Volkswagen sells a wide range of upscale passenger cars and utility vehicles, and is the most affordable German brand available in North America. Volkswagen is recognized for the high level of driving pleasure in their vehicles as well as the largest diesel powertrain offering in North America.
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Founded before WWII in 1937, its name translates from German to English as “people's car” and its first automobile was just that – a car for the people.
The distinctive, round-shaped car had an air-cooled four-cylinder boxer engine that delivered 25 hp to the rear wheels, and enough space for four passengers and their luggage. Volkswagen's Type 1 would become known more affectionately as the VW Beetle. The basic design remained relatively unchanged for over five decades with only minor changes and mechanical updates, until production finally ended in July 2003. Over 21 million original Beetles were produced.
VW expanded little during the '50s and '60s with the exception of the Type 2 panel van, produced in many variations including microbus, flatbed pickup and camper van, as well as the Type 3 sports coupe and convertible. VW vehicles starting to arrive in the U.S. in 1949, and in Canada in 1952.
The 1970s saw the introduction of the Passat (Dasher in North America), the Scirocco coupe, the subcompact Golf hatchback (Rabbit in North America) and Jetta sedan. The Golf GTI was crated in 1976 and offered in 1983 in the U.S. and Canada as the Rabbit GTI. The Vanagon replaced the Type 2 in 1979. Diesel powertrains were starting to appear in VW models at the end of the ‘70s.
A Cabriolet version of the Golf/Rabbit was also available from 1980, while in 1981, the Quantum mid-size sedan and wagon arrived in North America, offering a four-wheel drive powertrain from 1984. The 2- and 4-door Jetta reached the U.S. and Canada in 1982. In 1985, the Rabbit name was dropped, and both the Golf and Jetta were redesigned. GTI and GLI versions are offered.
In 1990, the third-generation Passat was introduced in replacement of the Quantum, and the EuroVan replaced the Vanagon. The Corrado and its supercharged engine arrived in the U.S. and Canada in 1990, replacing the Scirocco, and a new platform led to the fully modern New Beetle being launched in 1998.
A Cabriolet version of the New Beetle was launched in 2003, replacing the droptop Golf, while the mid-size 2004 Touareg was Volkswagen's first SUV. In 2007 appeared the Eos and its power-folding hardtop convertible. The full-size Phaeton sedan was launched in Europe in 2002, but offered in North America from 2004 to 2006.
In Canada, two affordable models were offered: the City Golf from 2007 to 2010 and the City Jetta from 2007 to 2009. Meanwhile, the Rabbit name returned to the U.S. and Canada for a few years, but VW ultimately restored the Golf from 2010 on.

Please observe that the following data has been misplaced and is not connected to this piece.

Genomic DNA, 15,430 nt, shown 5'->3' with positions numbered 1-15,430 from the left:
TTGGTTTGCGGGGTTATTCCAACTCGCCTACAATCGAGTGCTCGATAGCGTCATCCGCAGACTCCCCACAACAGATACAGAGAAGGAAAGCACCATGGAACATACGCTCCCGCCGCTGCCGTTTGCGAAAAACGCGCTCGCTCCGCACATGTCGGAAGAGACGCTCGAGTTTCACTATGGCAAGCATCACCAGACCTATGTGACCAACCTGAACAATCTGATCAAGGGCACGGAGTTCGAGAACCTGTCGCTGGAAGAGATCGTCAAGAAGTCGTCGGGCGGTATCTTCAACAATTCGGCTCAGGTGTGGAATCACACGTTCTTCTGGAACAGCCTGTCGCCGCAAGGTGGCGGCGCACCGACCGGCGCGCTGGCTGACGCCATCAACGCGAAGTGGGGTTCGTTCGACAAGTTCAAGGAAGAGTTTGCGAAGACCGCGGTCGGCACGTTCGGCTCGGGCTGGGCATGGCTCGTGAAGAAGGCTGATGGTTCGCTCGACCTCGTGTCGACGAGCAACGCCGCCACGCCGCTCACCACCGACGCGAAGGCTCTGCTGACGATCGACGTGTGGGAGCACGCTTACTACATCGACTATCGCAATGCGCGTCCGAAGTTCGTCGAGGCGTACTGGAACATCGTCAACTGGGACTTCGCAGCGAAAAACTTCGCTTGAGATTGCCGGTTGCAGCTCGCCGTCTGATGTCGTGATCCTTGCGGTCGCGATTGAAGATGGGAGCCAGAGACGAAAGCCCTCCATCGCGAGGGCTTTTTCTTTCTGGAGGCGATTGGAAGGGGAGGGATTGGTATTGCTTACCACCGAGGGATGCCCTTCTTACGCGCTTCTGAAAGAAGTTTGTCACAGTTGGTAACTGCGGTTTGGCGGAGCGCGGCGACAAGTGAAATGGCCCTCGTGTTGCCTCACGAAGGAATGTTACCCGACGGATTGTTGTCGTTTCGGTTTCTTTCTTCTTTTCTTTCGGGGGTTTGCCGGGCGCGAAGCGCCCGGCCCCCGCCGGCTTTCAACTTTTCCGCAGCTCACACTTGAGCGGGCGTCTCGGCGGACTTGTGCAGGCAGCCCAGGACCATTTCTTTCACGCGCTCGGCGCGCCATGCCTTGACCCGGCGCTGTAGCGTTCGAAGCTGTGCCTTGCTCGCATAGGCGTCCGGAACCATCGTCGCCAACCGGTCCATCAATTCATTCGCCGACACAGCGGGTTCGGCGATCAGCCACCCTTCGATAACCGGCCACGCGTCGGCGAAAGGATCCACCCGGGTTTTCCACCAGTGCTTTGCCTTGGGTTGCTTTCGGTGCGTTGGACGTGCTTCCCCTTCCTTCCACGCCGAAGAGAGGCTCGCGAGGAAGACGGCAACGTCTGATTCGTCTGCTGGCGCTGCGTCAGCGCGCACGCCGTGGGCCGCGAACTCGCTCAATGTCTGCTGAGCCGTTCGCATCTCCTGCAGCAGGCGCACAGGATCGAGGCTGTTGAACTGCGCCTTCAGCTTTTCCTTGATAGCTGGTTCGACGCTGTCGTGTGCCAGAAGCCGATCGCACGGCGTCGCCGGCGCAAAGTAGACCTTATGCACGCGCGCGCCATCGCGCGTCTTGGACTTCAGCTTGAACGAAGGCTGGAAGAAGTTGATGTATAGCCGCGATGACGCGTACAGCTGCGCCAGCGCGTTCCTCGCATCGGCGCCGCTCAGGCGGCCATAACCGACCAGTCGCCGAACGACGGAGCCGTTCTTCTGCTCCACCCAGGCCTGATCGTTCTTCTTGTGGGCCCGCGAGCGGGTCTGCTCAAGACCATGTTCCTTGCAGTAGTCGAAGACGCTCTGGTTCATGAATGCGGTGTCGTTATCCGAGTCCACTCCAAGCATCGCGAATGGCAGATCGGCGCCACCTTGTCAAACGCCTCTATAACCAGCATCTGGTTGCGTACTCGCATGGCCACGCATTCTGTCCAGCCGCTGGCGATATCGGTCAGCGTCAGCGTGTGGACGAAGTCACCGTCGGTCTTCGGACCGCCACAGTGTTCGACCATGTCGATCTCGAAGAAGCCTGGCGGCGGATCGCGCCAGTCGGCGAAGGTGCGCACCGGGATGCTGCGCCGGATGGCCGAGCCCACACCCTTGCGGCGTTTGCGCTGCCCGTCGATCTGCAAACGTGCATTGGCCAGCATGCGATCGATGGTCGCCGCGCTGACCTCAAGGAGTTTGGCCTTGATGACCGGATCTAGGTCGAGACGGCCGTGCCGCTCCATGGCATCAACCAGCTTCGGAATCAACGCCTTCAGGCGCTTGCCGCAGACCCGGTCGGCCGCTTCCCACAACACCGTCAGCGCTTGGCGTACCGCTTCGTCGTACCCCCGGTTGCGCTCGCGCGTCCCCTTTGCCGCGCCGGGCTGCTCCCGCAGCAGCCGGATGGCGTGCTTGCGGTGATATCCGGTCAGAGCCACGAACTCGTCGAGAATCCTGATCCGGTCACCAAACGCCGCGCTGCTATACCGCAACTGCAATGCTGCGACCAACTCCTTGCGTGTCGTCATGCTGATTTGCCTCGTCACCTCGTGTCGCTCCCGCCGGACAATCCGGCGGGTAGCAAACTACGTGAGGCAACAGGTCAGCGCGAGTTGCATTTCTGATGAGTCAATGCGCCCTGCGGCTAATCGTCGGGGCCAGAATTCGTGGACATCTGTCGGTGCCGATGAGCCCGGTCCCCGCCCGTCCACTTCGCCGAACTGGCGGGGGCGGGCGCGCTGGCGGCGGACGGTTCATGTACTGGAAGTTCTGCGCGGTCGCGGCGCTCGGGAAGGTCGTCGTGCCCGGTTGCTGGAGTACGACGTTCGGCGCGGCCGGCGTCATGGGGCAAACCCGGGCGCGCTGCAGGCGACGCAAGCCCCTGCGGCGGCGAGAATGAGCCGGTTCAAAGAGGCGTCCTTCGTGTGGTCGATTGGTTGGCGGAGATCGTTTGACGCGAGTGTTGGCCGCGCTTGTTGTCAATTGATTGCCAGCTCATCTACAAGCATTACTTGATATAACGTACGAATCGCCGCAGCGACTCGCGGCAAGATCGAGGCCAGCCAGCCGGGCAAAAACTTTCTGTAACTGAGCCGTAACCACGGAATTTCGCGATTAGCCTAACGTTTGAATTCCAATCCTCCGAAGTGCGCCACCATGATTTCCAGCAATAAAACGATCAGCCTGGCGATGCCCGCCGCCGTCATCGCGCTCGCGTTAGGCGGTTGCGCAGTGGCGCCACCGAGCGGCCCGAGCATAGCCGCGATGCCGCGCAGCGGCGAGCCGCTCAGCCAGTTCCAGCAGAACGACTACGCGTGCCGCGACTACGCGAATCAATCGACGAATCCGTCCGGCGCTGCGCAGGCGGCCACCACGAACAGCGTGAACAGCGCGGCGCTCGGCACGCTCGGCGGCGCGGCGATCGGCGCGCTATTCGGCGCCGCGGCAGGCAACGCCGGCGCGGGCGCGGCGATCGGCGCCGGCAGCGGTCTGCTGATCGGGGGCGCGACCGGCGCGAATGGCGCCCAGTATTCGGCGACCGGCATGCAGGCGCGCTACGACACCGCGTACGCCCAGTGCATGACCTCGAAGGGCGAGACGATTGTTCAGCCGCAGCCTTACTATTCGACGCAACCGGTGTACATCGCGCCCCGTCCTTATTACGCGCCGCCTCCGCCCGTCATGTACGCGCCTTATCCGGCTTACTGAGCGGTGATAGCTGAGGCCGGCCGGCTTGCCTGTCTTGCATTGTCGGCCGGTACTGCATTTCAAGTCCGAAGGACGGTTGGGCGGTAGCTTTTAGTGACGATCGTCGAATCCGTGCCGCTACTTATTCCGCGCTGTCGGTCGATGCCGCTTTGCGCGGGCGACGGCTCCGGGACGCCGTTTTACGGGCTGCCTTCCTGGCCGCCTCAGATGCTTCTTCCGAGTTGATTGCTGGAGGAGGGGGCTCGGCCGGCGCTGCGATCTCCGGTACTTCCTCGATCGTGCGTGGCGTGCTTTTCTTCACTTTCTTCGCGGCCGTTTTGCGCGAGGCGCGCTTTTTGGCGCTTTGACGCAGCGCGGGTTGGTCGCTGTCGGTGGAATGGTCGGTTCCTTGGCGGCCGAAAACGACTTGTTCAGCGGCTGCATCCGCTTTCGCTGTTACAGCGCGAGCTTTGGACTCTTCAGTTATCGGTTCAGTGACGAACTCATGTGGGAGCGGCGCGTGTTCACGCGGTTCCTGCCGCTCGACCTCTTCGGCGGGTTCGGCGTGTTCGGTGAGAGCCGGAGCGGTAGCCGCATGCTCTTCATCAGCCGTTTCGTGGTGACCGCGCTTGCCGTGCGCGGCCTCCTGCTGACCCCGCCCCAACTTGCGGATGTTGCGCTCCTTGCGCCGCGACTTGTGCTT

Today, Volkswagen’s North American line-up consists of the compact Golf in 3-door, 5-door and wagon body styles, the Jetta sedan, the performance-oriented GTI and GLI models, the mid-size Passat, the CC four-door coupe, the Eos coupe/convertible, the Beetle, the compact Tiguan crossover, the Touareg SUV and Touareg Hybrid as well as the Routan minivan.
Hitting the open road for a long trip -- and I mean more than a few days -- is a desire I've held near and dear to my heart for longer than I've held a driver's license. Cruising the Wrong Coast southbound, crossing over to the West Coast along the Gulf, and down the Mexican boarder to then climb right back up to north of the 49th and finally return home. I plan to do that one day soon.
While change is a necessary evil, and something select people thrive on, it's not always a good thing. Take for example, Volkswagen. From the beginning they've been known for reliable, long-lasting cars that get the job done.
Once a styling knockout, Volkswagen's 2013 CC has unfortunately lost much of its initial appeal. When it first surfaced as a 2009, the car world could scarcely get enough of the then-Passat CC's silhouette, avant-garde design and everything else we've come to expect from Volkswagen.
When Volkswagen launched the Amarok in 2009, Canada and the U.S. were both overlooked. Now, according to sources quoted by Autoblog, the German automaker is starting to revise its position.
Next week at the 2014 Geneva Auto Show, Volkswagen will unveil a new compact SUV concept called T-ROC.
A Fourtitude forum administrator caused a stir when he reported that the U.S. versions of the new Audi S3 and Volkswagen Golf R won't use dual injection like their European counterparts, making them less powerful.